UGA Stratigraphy Lab

The data is in the strata

Software

I have written several programs that are available free of charge. All I ask is that if you use these for research that results in a presentation or published paper, acknowledge me. Macintosh programs for OS X (blue X icon) are saved as .zip files; those for pre-OS X systems (happy mac icon) are saved as binhex files, which can be opened with Stuffit Expander. If you have any comments or questions, please contact Steven Holland at stratum@uga.edu.

Biostrat 1.7

Biostrat 1.7 is a model for the stratigraphic distribution of fossils within depositional sequences. It is an extension of the models used in Holland (1995a), Holland (1995b), and Holland and Patzkowsky (1997a). This is the most recent version and is capable of handling files produced by STRATA. Setting up STRATA to produce water depth files for Biostrat 1.7 requires special instructions. Biostrat 1.7 comes with instructions.

Note: Biostrat 1.7 is not compatible with OS X 10.6 (Snow Leopard)

Rarefaction

I have two programs for doing rarefaction calculations. The first is based on the analytic solution presented by Raup (1975) and Tipper (1977) and runs very quickly, even on large data sets. The second is based on a resampling routine and can be used to cross-check the analytic calculations, but runs much slower than the analytic solution. Be sure to read the instructions for Analytic Rarefaction.

 

Analytic Rarefaction

Resampling Rarefaction

Percentage Error Bars

This program is based on David Raup's program for calculating the error bars on percentage or ratio data that he presented in the 1991 Analytic Paleobiology short course. At present, there is no readme file for this program. See "Raup, D.M., 1991, The future of analytical paleobiology. In N.L. Gilinsky and P.W. Signor, eds., Analytical Paleobiology, Paleontological Society Short Courses in Paleontology No. 4, p. 207-216" for source code on which this program is based and for a justification of the approach used in calculating these error bars.

Backstripping

This program is used to make backstripping calculations for a single section. The program assumes local isostasy, makes compaction corrections using the coefficients found in Sahagian and Holland (1991: Geology 19: 1209-1212), and integrates compaction corrections over the thickness of a unit, resulting in more accurate decompaction of thick units. Backstripping comes with instructions.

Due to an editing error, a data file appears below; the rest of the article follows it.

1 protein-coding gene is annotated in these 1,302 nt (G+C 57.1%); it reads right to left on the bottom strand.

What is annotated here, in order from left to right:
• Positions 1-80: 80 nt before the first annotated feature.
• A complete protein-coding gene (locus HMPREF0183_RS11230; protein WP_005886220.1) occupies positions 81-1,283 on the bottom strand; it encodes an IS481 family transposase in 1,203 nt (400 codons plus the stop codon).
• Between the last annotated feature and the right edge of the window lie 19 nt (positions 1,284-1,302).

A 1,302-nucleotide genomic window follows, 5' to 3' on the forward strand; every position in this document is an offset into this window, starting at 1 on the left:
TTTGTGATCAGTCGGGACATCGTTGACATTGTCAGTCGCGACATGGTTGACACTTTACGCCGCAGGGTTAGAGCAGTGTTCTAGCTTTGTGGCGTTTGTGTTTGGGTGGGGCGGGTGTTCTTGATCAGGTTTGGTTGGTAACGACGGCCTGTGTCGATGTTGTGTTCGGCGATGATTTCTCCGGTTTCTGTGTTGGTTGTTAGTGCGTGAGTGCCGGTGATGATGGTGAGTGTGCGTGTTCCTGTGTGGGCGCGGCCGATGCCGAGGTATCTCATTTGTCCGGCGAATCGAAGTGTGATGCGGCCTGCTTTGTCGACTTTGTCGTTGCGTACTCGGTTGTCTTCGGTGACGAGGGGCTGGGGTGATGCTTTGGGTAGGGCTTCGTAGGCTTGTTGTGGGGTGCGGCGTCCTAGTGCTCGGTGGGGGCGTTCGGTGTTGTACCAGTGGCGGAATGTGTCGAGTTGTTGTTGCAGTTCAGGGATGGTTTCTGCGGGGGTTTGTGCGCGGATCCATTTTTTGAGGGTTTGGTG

Cross-correlation

This program is used to correlate meter-scale cycles from two outcrops. One section should be longer than the other. The long section is also assumed to totally contain the stratigraphic interval of the shorter; this can be checked with distinctive marker beds, etc. The program will first read a text file you prepare that lists the thicknesses of successive meter-scale cycles in one section, and then will read the thicknesses of the cycles in the other section from another file. The program will then calculate the correlation coefficient of all possible correlations between the two sections and will also calculate confidence levels on the correlation coefficient, based on resampling of the cycles actually measured. Cross-correlation comes with instructions.

R tutorials

If you need a jump-start in using R or in using multivariate methods in R, try these tutorials, which should get you up and running quickly.

R tutorial
Cluster analysis tutorial
Principal components analysis tutorial, with accompanying data set
Detrended correspondence analysis tutorial
Non-metric multidimensional scaling tutorial

The website for my course in Data Analysis covers a variety of topics in statistics and data analysis, and it emphasizes how to use R to solve these problems.

Using BBEdit as your R editor

You can use BBEdit, the powerful text editor for OS X, as your editor for R, including syntax highlighting. To specify BBEdit as your external editor, go to the R application menu, select Preferences, then choose Editor (under Source Editor). Click the External Editor button on the top right, then click the New editor button. In the dialog that appears, scroll to BBEdit and either double-click it, or click it once and click the Open button. When you return to the preferences panel, be sure the radio button for Application is selected, rather than the Command button. Close preferences.

Now, when you create a new document in R, either from the File menu or from the toolbar, BBEdit will automatically open. To have BBEdit automatically launch when you double-click a .R file, and to have BBEdit have syntax coloring, you’ll need to do a couple more steps.

First, download the syntax-coloring file, uncompress the Rplist.zip file that is downloaded, and copy the R.plist file to the ~/Library/Application Support/BBEdit/Language Modules/folder (this is the Library folder in your user folder, not the Library folder at the root level of your system). If the Language Modules folder isn’t present, go ahead and make one, and put the R.plist file inside of it. Quit BBEdit and relaunch it. When you double-click a file with a .R suffix, BBEdit should launch and display your code with syntax highlighting. If you create a new document from within R, you’ll need to tell BBEdit that this is an R file in one of two ways: 1) Save the file with .R suffix, or 2) go to the bottom of the window, click the two arrows that display a list of computer languages, and select R from the list.

Cocoa Bootcamp at the Big Nerd Ranch

If you're interested in developing software for Mac OS X, I recommend this course by Aaron Hillegass. Read my review.